Saying Bye-Bye to the Bye-Bye Syndrome?

According to a report by the Department of Transportation’s National Highway Traffic Safety Administration released in 2008, there were an average of 221 fatalities and 14,000 injuries per year caused by non-traffic backing accidents between 2002 and 2006. Backing injuries drew national attention in 2008, when the five-year old daughter of the Christian recording artist, Stephen Curtis Chapman was killed when her brother accidentally backed into her while moving an SUV.

But the national awareness did not stop them from continuing.  In 2015, a Katy child was killed when she was hit by her mother while backing out of the driveway. Even more recently, on February 23rd, 2017, a one-year-old child died of her injuries after her mother accidentally struck the child while backing out of the driveway.

This epidemic has been dubbed the “Bye-Bye Syndrome” because all too frequently it involves people coming out to waive goodbye to a family member. When a child of tender age gets loose and slips behind a vehicle unbeknownst to the adults, the results can be fatal.

As a result of the high rate of injuries–particularly to children–the National Highway Traffic Safety Administration passed a new rule in 2014 that requires all vehicles to have a rear visibility system that has a field of view that includes a 20-foot by 10-foot zone immediately behind the vehicle.  The rule has been gradually phasing in, but as of May of 2018, this rule will apply to all passenger vehicles weighing under 10,000 lbs.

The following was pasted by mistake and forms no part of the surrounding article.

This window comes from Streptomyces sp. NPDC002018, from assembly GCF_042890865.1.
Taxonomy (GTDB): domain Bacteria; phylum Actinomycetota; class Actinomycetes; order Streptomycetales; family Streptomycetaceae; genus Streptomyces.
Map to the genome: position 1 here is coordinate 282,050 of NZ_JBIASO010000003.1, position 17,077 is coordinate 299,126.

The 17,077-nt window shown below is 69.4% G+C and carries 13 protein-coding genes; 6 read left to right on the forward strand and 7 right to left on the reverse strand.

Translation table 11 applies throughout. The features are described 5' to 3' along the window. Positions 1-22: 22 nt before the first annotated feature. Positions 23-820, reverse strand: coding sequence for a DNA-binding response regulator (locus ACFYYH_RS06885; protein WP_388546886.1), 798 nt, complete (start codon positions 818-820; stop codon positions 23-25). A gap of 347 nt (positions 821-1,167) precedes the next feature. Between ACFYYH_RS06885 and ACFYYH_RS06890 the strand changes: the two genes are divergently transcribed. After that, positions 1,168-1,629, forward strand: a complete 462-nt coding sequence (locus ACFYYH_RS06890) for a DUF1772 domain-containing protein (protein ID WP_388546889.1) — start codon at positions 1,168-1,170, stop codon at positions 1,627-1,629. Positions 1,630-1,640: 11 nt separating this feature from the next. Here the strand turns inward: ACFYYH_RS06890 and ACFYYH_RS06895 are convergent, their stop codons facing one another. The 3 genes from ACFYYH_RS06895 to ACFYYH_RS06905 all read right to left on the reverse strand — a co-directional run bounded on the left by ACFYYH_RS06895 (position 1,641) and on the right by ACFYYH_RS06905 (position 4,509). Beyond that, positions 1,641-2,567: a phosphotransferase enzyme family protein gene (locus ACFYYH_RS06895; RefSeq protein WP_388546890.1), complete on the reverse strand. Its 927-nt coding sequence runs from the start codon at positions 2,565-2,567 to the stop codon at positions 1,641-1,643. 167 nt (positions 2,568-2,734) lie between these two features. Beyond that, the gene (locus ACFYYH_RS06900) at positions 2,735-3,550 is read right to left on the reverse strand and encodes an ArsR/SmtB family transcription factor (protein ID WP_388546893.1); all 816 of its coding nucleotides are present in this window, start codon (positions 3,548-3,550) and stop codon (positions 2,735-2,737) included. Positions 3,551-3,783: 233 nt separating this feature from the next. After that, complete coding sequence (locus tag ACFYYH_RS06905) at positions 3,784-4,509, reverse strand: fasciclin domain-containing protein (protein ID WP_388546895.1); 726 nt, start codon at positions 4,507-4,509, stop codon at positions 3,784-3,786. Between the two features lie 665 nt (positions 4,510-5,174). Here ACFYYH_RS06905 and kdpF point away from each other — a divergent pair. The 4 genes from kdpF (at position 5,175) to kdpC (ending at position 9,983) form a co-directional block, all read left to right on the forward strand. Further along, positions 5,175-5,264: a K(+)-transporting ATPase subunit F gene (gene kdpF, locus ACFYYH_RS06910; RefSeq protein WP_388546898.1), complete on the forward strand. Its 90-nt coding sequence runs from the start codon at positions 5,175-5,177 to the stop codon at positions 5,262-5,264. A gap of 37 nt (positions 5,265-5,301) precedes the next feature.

While rule does not specifically say that backup cameras are required, they do state in the introductory rule summary that: “[t]he agency anticipates that, in the near term, vehicle manufacturers will use rearview video systems and in-vehicle visual displays to meet the requirements of this final rule.”

Many modern vehicles come standard with backup cameras. However, not all of them meet the field-of-view requirement of the 2014 rule.  Many existing cars on the road today have no backup camera at all. According to the National Highway Transportation Safety Administration, any vehicle can be retrofitted with a back-up camera. The estimated cost to retrofit a car or truck that already has a in dash display screen is between $58 to $88. If the vehicle does not already have a screen then the cost is between $159 and $203 to add the camera and display.

Critics of this new rule suggest that further studies show that the back-up cameras have not had a significant impact upon reducing backup accidents. One article pointed out that although the number of cameras in vehicles have more than doubled in recent years, the decline in backup accidents and fatalities has not been substantially reduced.  Proponents would argue that the per vehicle cost to retrofit old cars and add a camera to new cars is cheap if it can save even one child’s life.